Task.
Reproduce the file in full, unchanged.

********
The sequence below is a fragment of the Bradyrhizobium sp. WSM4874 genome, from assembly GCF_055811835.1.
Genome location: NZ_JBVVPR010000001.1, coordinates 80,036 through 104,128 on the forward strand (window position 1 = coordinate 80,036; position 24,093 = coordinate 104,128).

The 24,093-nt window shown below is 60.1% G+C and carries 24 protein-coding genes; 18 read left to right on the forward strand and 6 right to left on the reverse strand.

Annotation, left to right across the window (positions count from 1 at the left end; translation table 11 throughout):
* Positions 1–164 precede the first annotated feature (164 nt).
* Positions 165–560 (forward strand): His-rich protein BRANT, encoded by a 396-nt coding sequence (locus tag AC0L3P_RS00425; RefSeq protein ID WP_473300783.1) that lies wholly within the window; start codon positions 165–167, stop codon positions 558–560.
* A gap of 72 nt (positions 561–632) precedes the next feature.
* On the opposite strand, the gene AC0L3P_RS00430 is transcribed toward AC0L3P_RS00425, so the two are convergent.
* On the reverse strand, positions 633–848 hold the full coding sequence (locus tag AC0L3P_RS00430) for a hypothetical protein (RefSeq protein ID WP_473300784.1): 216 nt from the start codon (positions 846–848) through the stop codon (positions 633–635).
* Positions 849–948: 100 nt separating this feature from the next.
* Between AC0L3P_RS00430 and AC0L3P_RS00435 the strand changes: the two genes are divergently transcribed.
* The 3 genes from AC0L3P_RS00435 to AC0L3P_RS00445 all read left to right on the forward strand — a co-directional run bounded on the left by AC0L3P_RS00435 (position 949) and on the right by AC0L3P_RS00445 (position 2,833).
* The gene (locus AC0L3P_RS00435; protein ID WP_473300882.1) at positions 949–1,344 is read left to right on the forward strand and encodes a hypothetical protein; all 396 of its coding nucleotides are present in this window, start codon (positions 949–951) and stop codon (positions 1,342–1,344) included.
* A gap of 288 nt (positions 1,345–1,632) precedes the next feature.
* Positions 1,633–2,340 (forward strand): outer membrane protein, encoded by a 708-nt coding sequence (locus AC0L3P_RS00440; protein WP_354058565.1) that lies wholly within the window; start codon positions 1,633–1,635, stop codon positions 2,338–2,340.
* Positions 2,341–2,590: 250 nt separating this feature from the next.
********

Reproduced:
The sequence below is a fragment of the Bradyrhizobium sp. WSM4874 genome, from assembly GCF_055811835.1.
Genome location: NZ_JBVVPR010000001.1, coordinates 80,036 through 104,128 on the forward strand (window position 1 = coordinate 80,036; position 24,093 = coordinate 104,128).

The 24,093-nt window shown below is 60.1% G+C and carries 24 protein-coding genes; 18 read left to right on the forward strand and 6 right to left on the reverse strand.

Annotation, left to right across the window (positions count from 1 at the left end; translation table 11 throughout):
* Positions 1–164 precede the first annotated feature (164 nt).
* Positions 165–560 (forward strand): His-rich protein BRANT, encoded by a 396-nt coding sequence (locus tag AC0L3P_RS00425; RefSeq protein ID WP_473300783.1) that lies wholly within the window; start codon positions 165–167, stop codon positions 558–560.
* A gap of 72 nt (positions 561–632) precedes the next feature.
* On the opposite strand, the gene AC0L3P_RS00430 is transcribed toward AC0L3P_RS00425, so the two are convergent.
* On the reverse strand, positions 633–848 hold the full coding sequence (locus tag AC0L3P_RS00430) for a hypothetical protein (RefSeq protein ID WP_473300784.1): 216 nt from the start codon (positions 846–848) through the stop codon (positions 633–635).
* Positions 849–948: 100 nt separating this feature from the next.
* Between AC0L3P_RS00430 and AC0L3P_RS00435 the strand changes: the two genes are divergently transcribed.
* The 3 genes from AC0L3P_RS00435 to AC0L3P_RS00445 all read left to right on the forward strand — a co-directional run bounded on the left by AC0L3P_RS00435 (position 949) and on the right by AC0L3P_RS00445 (position 2,833).
* The gene (locus AC0L3P_RS00435; protein ID WP_473300882.1) at positions 949–1,344 is read left to right on the forward strand and encodes a hypothetical protein; all 396 of its coding nucleotides are present in this window, start codon (positions 949–951) and stop codon (positions 1,342–1,344) included.
* A gap of 288 nt (positions 1,345–1,632) precedes the next feature.
* Positions 1,633–2,340 (forward strand): outer membrane protein, encoded by a 708-nt coding sequence (locus AC0L3P_RS00440; protein WP_354058565.1) that lies wholly within the window; start codon positions 1,633–1,635, stop codon positions 2,338–2,340.
* Positions 2,341–2,590: 250 nt separating this feature from the next.